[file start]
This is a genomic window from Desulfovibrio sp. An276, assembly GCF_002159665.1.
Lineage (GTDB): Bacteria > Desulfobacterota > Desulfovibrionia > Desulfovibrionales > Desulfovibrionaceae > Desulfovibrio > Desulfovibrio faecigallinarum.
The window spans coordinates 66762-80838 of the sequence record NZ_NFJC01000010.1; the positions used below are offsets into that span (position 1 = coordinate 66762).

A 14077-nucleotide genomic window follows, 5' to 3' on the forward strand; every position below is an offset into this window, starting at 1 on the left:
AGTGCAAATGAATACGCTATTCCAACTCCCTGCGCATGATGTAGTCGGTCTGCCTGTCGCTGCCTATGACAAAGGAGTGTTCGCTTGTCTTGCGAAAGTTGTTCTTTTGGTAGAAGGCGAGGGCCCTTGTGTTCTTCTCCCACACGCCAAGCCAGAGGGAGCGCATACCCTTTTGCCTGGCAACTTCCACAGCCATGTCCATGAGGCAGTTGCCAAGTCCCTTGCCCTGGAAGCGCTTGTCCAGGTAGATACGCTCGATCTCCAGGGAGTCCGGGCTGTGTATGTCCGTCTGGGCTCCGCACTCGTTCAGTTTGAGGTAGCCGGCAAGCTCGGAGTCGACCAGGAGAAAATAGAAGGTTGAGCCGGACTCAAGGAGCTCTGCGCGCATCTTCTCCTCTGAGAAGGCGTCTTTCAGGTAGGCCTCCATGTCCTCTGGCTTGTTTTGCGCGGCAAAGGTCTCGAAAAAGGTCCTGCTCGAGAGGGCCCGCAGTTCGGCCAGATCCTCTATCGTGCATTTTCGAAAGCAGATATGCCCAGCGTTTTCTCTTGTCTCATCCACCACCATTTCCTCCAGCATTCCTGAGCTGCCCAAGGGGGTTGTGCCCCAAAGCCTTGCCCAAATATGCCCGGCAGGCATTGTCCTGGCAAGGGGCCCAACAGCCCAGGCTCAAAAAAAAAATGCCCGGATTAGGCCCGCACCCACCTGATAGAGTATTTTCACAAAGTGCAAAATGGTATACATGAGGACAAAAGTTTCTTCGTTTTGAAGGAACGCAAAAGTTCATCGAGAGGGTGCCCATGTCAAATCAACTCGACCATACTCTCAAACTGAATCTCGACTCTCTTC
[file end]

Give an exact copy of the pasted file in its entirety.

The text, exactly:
This is a genomic window from Desulfovibrio sp. An276, assembly GCF_002159665.1.
Lineage (GTDB): Bacteria > Desulfobacterota > Desulfovibrionia > Desulfovibrionales > Desulfovibrionaceae > Desulfovibrio > Desulfovibrio faecigallinarum.
The window spans coordinates 66762-80838 of the sequence record NZ_NFJC01000010.1; the positions used below are offsets into that span (position 1 = coordinate 66762).

A 14077-nucleotide genomic window follows, 5' to 3' on the forward strand; every position below is an offset into this window, starting at 1 on the left:
AGTGCAAATGAATACGCTATTCCAACTCCCTGCGCATGATGTAGTCGGTCTGCCTGTCGCTGCCTATGACAAAGGAGTGTTCGCTTGTCTTGCGAAAGTTGTTCTTTTGGTAGAAGGCGAGGGCCCTTGTGTTCTTCTCCCACACGCCAAGCCAGAGGGAGCGCATACCCTTTTGCCTGGCAACTTCCACAGCCATGTCCATGAGGCAGTTGCCAAGTCCCTTGCCCTGGAAGCGCTTGTCCAGGTAGATACGCTCGATCTCCAGGGAGTCCGGGCTGTGTATGTCCGTCTGGGCTCCGCACTCGTTCAGTTTGAGGTAGCCGGCAAGCTCGGAGTCGACCAGGAGAAAATAGAAGGTTGAGCCGGACTCAAGGAGCTCTGCGCGCATCTTCTCCTCTGAGAAGGCGTCTTTCAGGTAGGCCTCCATGTCCTCTGGCTTGTTTTGCGCGGCAAAGGTCTCGAAAAAGGTCCTGCTCGAGAGGGCCCGCAGTTCGGCCAGATCCTCTATCGTGCATTTTCGAAAGCAGATATGCCCAGCGTTTTCTCTTGTCTCATCCACCACCATTTCCTCCAGCATTCCTGAGCTGCCCAAGGGGGTTGTGCCCCAAAGCCTTGCCCAAATATGCCCGGCAGGCATTGTCCTGGCAAGGGGCCCAACAGCCCAGGCTCAAAAAAAAAATGCCCGGATTAGGCCCGCACCCACCTGATAGAGTATTTTCACAAAGTGCAAAATGGTATACATGAGGACAAAAGTTTCTTCGTTTTGAAGGAACGCAAAAGTTCATCGAGAGGGTGCCCATGTCAAATCAACTCGACCATACTCTCAAACTGAATCTCGACTCTCTTC